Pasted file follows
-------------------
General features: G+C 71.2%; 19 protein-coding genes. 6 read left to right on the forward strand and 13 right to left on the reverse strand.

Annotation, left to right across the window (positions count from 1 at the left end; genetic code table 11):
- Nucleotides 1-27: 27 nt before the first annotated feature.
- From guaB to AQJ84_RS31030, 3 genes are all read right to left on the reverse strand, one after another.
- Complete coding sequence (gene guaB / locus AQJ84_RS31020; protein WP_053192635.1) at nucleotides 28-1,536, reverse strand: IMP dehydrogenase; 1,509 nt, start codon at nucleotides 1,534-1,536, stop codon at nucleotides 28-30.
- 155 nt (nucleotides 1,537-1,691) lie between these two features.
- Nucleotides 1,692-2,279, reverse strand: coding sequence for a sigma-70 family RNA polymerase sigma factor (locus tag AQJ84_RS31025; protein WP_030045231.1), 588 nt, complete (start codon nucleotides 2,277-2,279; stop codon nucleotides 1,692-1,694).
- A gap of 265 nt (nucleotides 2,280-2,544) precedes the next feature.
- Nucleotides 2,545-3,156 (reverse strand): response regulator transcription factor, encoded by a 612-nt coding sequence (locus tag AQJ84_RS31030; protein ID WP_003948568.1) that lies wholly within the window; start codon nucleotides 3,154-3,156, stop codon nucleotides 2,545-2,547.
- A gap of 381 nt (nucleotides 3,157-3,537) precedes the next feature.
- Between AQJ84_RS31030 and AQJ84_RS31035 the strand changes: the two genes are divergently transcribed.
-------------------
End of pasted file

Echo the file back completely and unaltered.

General features: G+C 71.2%; 19 protein-coding genes. 6 read left to right on the forward strand and 13 right to left on the reverse strand.

Annotation, left to right across the window (positions count from 1 at the left end; genetic code table 11):
- Nucleotides 1-27: 27 nt before the first annotated feature.
- From guaB to AQJ84_RS31030, 3 genes are all read right to left on the reverse strand, one after another.
- Complete coding sequence (gene guaB / locus AQJ84_RS31020; protein WP_053192635.1) at nucleotides 28-1,536, reverse strand: IMP dehydrogenase; 1,509 nt, start codon at nucleotides 1,534-1,536, stop codon at nucleotides 28-30.
- 155 nt (nucleotides 1,537-1,691) lie between these two features.
- Nucleotides 1,692-2,279, reverse strand: coding sequence for a sigma-70 family RNA polymerase sigma factor (locus tag AQJ84_RS31025; protein WP_030045231.1), 588 nt, complete (start codon nucleotides 2,277-2,279; stop codon nucleotides 1,692-1,694).
- A gap of 265 nt (nucleotides 2,280-2,544) precedes the next feature.
- Nucleotides 2,545-3,156 (reverse strand): response regulator transcription factor, encoded by a 612-nt coding sequence (locus tag AQJ84_RS31030; protein ID WP_003948568.1) that lies wholly within the window; start codon nucleotides 3,154-3,156, stop codon nucleotides 2,545-2,547.
- A gap of 381 nt (nucleotides 3,157-3,537) precedes the next feature.
- Between AQJ84_RS31030 and AQJ84_RS31035 the strand changes: the two genes are divergently transcribed.